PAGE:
When I was invited to join a Canadian-US media delegation sponsored by Montreal-based Afrique Expansion Magazine to attend the 38th Unity Day celebrations in the West-Central African nation of Cameroon, I expected to see a long military parade and perhaps get a chance to see some of the country’s tourist sites and new industrial developments.
Well, I did see the parade – several hours of military and civilian groups marching past the reviewing stand along a broad avenue in the heart of Cameroon’s capital, Yaounde. I also got a chance to see some of the countryside from Yaounde west to the Atlantic coast to the country’s largest city, Douala and points south, had an enjoyable visit to a village that is prospering from eco-tourism, and was introduced to Cameroon’s efforts to prevent extinction of its primates through the work of the Primate Sanctuary located in Chefou National Park, south of Yaounde.
The highlight of my visit, though, wasn’t what I saw – it was what I ate, or saw others eating. Cameroon has a national cuisine that can only be described as varied and exotic. A francophone country, it has, of course, been heavily influenced by its French colonial heritage. The western part of the country was, after German colonies in Africa were seized after World War I, was English, and there is some English influence there. Overlaying all this is traditional West African cuisine with a unique Cameroonian touch.
Sitting as it does as the crossroads of the north, west, and center of the African continent, Cameroon’s cuisine is one of the most varied on the continent. The national dish is ndole, a stew made from fish or beef, nuts, and bitter greens. Other staples include cassava, rice, plantain, maize, beans, and millet. Fish is the main source of protein for most of Cameroon’s people, whether they live in the city or the countryside. Another source of protein is bush meat, including pangolin, snake, porcupine, and a species of giant rat. Unfortunately, there is also a large demand for the meat of primates, including some endangered species such as chimpanzee and gorilla.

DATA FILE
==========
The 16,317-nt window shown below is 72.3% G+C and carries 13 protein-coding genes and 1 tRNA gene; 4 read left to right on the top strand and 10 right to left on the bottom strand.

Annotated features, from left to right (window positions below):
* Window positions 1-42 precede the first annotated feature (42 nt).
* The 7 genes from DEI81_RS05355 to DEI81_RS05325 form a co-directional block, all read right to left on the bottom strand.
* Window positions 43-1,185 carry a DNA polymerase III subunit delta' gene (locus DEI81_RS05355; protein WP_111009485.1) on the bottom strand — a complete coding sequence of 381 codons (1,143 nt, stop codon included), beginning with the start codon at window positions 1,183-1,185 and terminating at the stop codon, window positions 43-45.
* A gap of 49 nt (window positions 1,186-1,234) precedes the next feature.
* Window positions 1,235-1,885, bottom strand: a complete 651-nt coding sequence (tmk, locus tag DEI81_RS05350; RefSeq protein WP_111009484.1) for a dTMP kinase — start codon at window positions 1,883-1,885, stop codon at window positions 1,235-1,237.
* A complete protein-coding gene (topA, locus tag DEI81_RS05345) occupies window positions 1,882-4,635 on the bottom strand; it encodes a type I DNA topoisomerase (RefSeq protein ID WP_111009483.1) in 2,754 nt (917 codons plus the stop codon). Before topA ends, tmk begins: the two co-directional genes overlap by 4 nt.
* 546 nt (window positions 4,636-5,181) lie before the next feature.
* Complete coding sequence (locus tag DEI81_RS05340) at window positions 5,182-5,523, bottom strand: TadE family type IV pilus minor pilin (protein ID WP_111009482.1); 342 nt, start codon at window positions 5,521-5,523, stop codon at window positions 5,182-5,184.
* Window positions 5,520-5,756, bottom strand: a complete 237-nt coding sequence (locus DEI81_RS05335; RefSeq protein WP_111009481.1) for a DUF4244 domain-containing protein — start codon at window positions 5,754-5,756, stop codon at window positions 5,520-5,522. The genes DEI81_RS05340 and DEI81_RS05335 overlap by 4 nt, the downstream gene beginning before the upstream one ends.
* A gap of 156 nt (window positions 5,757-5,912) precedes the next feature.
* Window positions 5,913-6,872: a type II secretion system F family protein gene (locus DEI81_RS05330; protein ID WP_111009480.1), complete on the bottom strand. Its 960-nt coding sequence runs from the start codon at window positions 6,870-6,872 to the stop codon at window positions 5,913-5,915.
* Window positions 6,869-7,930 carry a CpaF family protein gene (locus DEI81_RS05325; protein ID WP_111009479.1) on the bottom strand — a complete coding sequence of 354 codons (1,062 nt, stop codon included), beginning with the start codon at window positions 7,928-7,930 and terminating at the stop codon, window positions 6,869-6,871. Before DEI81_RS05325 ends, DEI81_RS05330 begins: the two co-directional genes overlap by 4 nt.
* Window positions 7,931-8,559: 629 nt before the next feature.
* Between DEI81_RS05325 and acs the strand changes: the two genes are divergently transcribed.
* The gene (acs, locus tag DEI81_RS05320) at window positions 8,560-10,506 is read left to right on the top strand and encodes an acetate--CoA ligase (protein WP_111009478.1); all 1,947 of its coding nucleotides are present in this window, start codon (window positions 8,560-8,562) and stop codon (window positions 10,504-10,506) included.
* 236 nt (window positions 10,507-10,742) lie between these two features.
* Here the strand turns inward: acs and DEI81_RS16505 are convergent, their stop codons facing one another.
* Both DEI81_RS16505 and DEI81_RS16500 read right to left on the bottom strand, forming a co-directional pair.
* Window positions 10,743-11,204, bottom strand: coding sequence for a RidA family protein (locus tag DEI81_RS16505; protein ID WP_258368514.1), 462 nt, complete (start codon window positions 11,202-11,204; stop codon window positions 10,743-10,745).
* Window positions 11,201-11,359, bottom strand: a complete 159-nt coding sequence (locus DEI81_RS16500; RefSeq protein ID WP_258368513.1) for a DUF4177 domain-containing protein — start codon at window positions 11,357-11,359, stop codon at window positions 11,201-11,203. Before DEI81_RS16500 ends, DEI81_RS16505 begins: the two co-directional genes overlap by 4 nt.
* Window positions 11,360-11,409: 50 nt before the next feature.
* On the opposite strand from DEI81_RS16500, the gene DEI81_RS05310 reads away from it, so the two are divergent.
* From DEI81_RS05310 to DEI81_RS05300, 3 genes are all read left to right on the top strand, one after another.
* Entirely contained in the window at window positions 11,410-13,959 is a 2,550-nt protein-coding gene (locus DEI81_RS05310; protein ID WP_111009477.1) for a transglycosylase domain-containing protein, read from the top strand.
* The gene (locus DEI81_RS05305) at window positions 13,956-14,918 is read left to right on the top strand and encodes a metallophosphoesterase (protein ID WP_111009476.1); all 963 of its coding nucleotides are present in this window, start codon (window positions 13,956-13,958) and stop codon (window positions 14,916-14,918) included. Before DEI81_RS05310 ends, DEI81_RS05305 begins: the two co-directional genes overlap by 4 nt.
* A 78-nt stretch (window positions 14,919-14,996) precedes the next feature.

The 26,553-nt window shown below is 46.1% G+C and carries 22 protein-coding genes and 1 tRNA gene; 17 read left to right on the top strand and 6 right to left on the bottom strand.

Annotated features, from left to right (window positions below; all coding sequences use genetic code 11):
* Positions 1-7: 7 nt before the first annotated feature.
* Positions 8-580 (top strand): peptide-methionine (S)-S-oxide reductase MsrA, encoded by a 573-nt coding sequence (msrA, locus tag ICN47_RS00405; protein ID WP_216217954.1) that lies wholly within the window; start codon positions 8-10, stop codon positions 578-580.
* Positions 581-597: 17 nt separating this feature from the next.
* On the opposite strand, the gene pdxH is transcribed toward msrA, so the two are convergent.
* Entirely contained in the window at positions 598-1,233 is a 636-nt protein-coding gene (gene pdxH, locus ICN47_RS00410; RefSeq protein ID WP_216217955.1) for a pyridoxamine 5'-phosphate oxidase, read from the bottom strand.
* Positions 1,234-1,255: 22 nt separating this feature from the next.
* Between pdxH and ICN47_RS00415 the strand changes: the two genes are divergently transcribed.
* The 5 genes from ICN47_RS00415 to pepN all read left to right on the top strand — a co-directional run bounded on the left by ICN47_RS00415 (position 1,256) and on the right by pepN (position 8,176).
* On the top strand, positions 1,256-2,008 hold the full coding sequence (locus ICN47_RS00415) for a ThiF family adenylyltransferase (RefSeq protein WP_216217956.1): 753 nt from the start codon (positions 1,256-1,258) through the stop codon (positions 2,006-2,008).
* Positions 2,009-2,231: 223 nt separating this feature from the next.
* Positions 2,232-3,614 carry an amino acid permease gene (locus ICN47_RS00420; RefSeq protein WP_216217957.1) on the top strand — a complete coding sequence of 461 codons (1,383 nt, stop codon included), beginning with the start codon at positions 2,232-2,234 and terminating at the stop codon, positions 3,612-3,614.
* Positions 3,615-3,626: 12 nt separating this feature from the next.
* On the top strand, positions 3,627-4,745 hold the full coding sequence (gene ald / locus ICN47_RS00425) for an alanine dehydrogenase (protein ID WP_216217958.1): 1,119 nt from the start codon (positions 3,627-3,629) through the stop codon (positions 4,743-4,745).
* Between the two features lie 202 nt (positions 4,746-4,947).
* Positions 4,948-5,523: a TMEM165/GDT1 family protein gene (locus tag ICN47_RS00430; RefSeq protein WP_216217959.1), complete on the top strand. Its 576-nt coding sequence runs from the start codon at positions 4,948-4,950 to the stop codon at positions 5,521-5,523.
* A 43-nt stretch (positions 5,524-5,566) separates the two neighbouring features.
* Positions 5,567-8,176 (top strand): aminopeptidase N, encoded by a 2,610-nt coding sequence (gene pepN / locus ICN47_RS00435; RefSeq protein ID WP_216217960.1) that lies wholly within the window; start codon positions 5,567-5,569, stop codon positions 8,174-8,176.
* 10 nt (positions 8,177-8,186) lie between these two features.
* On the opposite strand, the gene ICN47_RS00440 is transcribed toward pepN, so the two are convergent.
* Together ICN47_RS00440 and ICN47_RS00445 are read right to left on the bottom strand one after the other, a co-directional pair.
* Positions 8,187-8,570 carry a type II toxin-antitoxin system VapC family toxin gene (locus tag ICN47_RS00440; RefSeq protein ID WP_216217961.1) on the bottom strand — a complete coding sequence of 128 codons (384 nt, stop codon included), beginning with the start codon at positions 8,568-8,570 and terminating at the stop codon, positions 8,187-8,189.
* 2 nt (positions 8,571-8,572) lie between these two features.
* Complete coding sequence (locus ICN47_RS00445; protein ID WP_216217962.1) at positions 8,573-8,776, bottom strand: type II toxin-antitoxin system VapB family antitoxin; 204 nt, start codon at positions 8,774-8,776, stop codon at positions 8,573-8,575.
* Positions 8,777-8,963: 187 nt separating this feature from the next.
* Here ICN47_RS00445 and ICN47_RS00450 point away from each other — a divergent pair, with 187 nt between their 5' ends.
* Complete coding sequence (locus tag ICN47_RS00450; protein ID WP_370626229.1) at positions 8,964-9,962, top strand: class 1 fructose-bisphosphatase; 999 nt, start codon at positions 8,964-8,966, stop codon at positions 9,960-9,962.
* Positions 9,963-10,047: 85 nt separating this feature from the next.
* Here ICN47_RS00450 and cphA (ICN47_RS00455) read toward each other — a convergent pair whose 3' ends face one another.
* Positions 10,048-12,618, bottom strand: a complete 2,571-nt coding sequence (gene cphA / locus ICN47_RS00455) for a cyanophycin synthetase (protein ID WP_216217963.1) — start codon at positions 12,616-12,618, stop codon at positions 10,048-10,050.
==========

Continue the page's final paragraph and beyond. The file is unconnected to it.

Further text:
My introduction to Cameroon’s gastronomic largesse began on the second day, when our group was invited to lunch at the home of Afrique Expansion’s in-country representative, where we were treated to ndole, cassava, chicken, and fish. That was followed all too quickly by a late dinner at the home of one of the country’s traditional chiefs where more ndole, cassava, chicken, and beef were served. It was at this dinner, though, that our tour de cuisine took a unique turn. At the end of the buffet line from which we served ourselves was a large bowl of dark roasted meat that our host hinted we might not want to try. Some probing revealed that the bowl contained monkey meat, at which point it was tactfully decided not to ask what species of monkey. We were, after all, guests in his house.
On our third day – after a day of Unity Day activities – we explored the countryside south of Yaounde. Along the way, we observed eating establishments in small settlements offering everything from brochettes to boa meat (yes, the serpent variety). At the village of Ebogo, we saw the varieties of fish from the Nyong River, including the poisson de fer, and a small variety of catfish that is absolutely delicious when pan fried. Along the road, we snacked on dried plantain and fish.
Our final stop was the coastal city of Douala, the country’s largest city and a regional hub for shipping. At our hotel, the Akwa Palace, the food was mostly European, but local restaurants offered menus ranging from the mundane to the unbelievable. Sorrento, for instance, which bills itself as an Italian restaurant, offers pizza, steak, wild boar and crocodile tail. They even had a passable version of chili con carne, served with Mediterranean style bread. Entertainment was karaoke, with French pop tunes and American rock and roll, and a singer who filled in the spaces when the customers didn’t feel like singing.
I left Cameroon with fond memories; fantastic scenery, friendly people, and a sense that the country is trying to progress into the 21st century. But the most lasting impression is how it has blended the old and new, alien and native cuisines into a gastronomic experience that is unforgettable.